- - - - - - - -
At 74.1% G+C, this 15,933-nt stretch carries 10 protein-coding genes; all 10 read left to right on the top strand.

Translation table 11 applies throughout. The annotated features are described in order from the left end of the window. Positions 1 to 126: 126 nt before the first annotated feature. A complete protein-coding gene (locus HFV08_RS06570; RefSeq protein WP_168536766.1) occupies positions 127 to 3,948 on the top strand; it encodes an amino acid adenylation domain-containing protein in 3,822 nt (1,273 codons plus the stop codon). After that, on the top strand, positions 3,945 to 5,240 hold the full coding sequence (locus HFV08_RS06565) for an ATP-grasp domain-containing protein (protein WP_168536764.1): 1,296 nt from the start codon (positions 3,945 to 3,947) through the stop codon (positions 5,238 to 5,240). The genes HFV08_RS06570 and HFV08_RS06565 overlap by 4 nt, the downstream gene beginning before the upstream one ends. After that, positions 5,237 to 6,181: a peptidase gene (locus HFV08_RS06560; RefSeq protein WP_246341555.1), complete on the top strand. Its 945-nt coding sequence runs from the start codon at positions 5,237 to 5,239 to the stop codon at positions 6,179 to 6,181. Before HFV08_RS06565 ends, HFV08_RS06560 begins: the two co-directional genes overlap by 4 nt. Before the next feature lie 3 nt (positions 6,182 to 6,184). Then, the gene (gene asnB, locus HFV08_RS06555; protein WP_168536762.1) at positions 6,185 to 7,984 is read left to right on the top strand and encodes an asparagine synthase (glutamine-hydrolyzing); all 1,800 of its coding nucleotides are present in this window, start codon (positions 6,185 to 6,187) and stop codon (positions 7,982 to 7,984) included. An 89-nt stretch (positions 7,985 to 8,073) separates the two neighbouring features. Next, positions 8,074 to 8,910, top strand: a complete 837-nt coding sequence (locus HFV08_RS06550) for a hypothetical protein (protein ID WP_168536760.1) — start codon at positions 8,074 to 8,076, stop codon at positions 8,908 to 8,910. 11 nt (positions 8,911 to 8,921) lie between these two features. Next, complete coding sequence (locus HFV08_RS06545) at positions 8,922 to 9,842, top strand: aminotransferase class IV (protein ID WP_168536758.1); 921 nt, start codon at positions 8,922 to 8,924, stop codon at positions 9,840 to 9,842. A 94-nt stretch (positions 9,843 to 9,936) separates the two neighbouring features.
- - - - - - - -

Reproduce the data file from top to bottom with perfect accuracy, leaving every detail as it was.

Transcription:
At 74.1% G+C, this 15,933-nt stretch carries 10 protein-coding genes; all 10 read left to right on the top strand.

Translation table 11 applies throughout. The annotated features are described in order from the left end of the window. Positions 1 to 126: 126 nt before the first annotated feature. A complete protein-coding gene (locus HFV08_RS06570; RefSeq protein WP_168536766.1) occupies positions 127 to 3,948 on the top strand; it encodes an amino acid adenylation domain-containing protein in 3,822 nt (1,273 codons plus the stop codon). After that, on the top strand, positions 3,945 to 5,240 hold the full coding sequence (locus HFV08_RS06565) for an ATP-grasp domain-containing protein (protein WP_168536764.1): 1,296 nt from the start codon (positions 3,945 to 3,947) through the stop codon (positions 5,238 to 5,240). The genes HFV08_RS06570 and HFV08_RS06565 overlap by 4 nt, the downstream gene beginning before the upstream one ends. After that, positions 5,237 to 6,181: a peptidase gene (locus HFV08_RS06560; RefSeq protein WP_246341555.1), complete on the top strand. Its 945-nt coding sequence runs from the start codon at positions 5,237 to 5,239 to the stop codon at positions 6,179 to 6,181. Before HFV08_RS06565 ends, HFV08_RS06560 begins: the two co-directional genes overlap by 4 nt. Before the next feature lie 3 nt (positions 6,182 to 6,184). Then, the gene (gene asnB, locus HFV08_RS06555; protein WP_168536762.1) at positions 6,185 to 7,984 is read left to right on the top strand and encodes an asparagine synthase (glutamine-hydrolyzing); all 1,800 of its coding nucleotides are present in this window, start codon (positions 6,185 to 6,187) and stop codon (positions 7,982 to 7,984) included. An 89-nt stretch (positions 7,985 to 8,073) separates the two neighbouring features. Next, positions 8,074 to 8,910, top strand: a complete 837-nt coding sequence (locus HFV08_RS06550) for a hypothetical protein (protein ID WP_168536760.1) — start codon at positions 8,074 to 8,076, stop codon at positions 8,908 to 8,910. 11 nt (positions 8,911 to 8,921) lie between these two features. Next, complete coding sequence (locus HFV08_RS06545) at positions 8,922 to 9,842, top strand: aminotransferase class IV (protein ID WP_168536758.1); 921 nt, start codon at positions 8,922 to 8,924, stop codon at positions 9,840 to 9,842. A 94-nt stretch (positions 9,843 to 9,936) separates the two neighbouring features.